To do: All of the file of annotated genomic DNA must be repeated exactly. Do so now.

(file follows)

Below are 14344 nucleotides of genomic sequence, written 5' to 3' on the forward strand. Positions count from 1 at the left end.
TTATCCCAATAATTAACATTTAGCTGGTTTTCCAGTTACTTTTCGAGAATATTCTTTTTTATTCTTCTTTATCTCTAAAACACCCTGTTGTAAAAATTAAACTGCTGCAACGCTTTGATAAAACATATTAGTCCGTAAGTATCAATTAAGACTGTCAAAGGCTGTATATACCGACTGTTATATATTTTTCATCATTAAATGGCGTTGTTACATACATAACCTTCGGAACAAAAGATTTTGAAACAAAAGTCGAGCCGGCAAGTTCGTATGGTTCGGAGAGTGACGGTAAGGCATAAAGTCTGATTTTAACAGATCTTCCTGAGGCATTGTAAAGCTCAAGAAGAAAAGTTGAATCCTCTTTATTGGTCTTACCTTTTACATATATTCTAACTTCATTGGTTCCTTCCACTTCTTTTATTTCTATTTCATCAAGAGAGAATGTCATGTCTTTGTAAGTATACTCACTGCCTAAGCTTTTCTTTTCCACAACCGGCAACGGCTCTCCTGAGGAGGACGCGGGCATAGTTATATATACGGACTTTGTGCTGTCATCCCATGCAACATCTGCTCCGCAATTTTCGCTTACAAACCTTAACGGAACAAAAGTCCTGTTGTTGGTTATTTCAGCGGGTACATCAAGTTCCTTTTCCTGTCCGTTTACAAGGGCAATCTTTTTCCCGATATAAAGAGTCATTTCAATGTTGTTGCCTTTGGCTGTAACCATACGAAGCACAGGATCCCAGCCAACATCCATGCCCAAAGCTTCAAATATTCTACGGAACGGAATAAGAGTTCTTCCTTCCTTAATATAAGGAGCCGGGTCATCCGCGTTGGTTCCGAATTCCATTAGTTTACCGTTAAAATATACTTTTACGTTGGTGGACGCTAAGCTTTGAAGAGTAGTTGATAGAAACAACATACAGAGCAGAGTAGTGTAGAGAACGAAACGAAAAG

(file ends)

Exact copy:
Below are 14344 nucleotides of genomic sequence, written 5' to 3' on the forward strand. Positions count from 1 at the left end.
TTATCCCAATAATTAACATTTAGCTGGTTTTCCAGTTACTTTTCGAGAATATTCTTTTTTATTCTTCTTTATCTCTAAAACACCCTGTTGTAAAAATTAAACTGCTGCAACGCTTTGATAAAACATATTAGTCCGTAAGTATCAATTAAGACTGTCAAAGGCTGTATATACCGACTGTTATATATTTTTCATCATTAAATGGCGTTGTTACATACATAACCTTCGGAACAAAAGATTTTGAAACAAAAGTCGAGCCGGCAAGTTCGTATGGTTCGGAGAGTGACGGTAAGGCATAAAGTCTGATTTTAACAGATCTTCCTGAGGCATTGTAAAGCTCAAGAAGAAAAGTTGAATCCTCTTTATTGGTCTTACCTTTTACATATATTCTAACTTCATTGGTTCCTTCCACTTCTTTTATTTCTATTTCATCAAGAGAGAATGTCATGTCTTTGTAAGTATACTCACTGCCTAAGCTTTTCTTTTCCACAACCGGCAACGGCTCTCCTGAGGAGGACGCGGGCATAGTTATATATACGGACTTTGTGCTGTCATCCCATGCAACATCTGCTCCGCAATTTTCGCTTACAAACCTTAACGGAACAAAAGTCCTGTTGTTGGTTATTTCAGCGGGTACATCAAGTTCCTTTTCCTGTCCGTTTACAAGGGCAATCTTTTTCCCGATATAAAGAGTCATTTCAATGTTGTTGCCTTTGGCTGTAACCATACGAAGCACAGGATCCCAGCCAACATCCATGCCCAAAGCTTCAAATATTCTACGGAACGGAATAAGAGTTCTTCCTTCCTTAATATAAGGAGCCGGGTCATCCGCGTTGGTTCCGAATTCCATTAGTTTACCGTTAAAATATACTTTTACGTTGGTGGACGCTAAGCTTTGAAGAGTAGTTGATAGAAACAACATACAGAGCAGAGTAGTGTAGAGAACGAAACGAAAAG